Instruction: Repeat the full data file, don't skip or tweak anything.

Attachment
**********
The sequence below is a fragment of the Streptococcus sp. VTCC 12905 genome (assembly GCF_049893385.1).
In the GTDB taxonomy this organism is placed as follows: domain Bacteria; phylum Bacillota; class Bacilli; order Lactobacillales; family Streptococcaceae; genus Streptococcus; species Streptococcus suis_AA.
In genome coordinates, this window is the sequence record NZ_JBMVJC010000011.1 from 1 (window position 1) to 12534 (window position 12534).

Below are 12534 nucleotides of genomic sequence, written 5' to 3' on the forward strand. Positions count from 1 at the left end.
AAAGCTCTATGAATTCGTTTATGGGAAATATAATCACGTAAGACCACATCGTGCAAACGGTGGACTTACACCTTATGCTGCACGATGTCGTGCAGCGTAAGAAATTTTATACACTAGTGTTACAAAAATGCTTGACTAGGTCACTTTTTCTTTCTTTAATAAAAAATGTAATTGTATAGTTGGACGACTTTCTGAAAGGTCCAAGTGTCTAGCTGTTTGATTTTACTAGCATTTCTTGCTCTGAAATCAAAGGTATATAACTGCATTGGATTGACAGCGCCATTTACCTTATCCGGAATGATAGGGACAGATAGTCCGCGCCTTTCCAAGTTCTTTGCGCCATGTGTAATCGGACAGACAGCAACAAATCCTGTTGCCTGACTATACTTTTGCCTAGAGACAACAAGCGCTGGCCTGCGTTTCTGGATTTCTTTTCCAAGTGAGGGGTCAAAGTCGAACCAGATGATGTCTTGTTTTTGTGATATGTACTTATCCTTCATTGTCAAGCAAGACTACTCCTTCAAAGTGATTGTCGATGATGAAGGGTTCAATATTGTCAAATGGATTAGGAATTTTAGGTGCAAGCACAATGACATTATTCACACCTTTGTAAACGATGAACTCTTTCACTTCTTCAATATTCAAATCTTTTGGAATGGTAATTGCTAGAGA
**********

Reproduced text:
The sequence below is a fragment of the Streptococcus sp. VTCC 12905 genome (assembly GCF_049893385.1).
In the GTDB taxonomy this organism is placed as follows: domain Bacteria; phylum Bacillota; class Bacilli; order Lactobacillales; family Streptococcaceae; genus Streptococcus; species Streptococcus suis_AA.
In genome coordinates, this window is the sequence record NZ_JBMVJC010000011.1 from 1 (window position 1) to 12534 (window position 12534).

Below are 12534 nucleotides of genomic sequence, written 5' to 3' on the forward strand. Positions count from 1 at the left end.
AAAGCTCTATGAATTCGTTTATGGGAAATATAATCACGTAAGACCACATCGTGCAAACGGTGGACTTACACCTTATGCTGCACGATGTCGTGCAGCGTAAGAAATTTTATACACTAGTGTTACAAAAATGCTTGACTAGGTCACTTTTTCTTTCTTTAATAAAAAATGTAATTGTATAGTTGGACGACTTTCTGAAAGGTCCAAGTGTCTAGCTGTTTGATTTTACTAGCATTTCTTGCTCTGAAATCAAAGGTATATAACTGCATTGGATTGACAGCGCCATTTACCTTATCCGGAATGATAGGGACAGATAGTCCGCGCCTTTCCAAGTTCTTTGCGCCATGTGTAATCGGACAGACAGCAACAAATCCTGTTGCCTGACTATACTTTTGCCTAGAGACAACAAGCGCTGGCCTGCGTTTCTGGATTTCTTTTCCAAGTGAGGGGTCAAAGTCGAACCAGATGATGTCTTGTTTTTGTGATATGTACTTATCCTTCATTGTCAAGCAAGACTACTCCTTCAAAGTGATTGTCGATGATGAAGGGTTCAATATTGTCAAATGGATTAGGAATTTTAGGTGCAAGCACAATGACATTATTCACACCTTTGTAAACGATGAACTCTTTCACTTCTTCAATATTCAAATCTTTTGGAATGGTAATTGCTAGAGA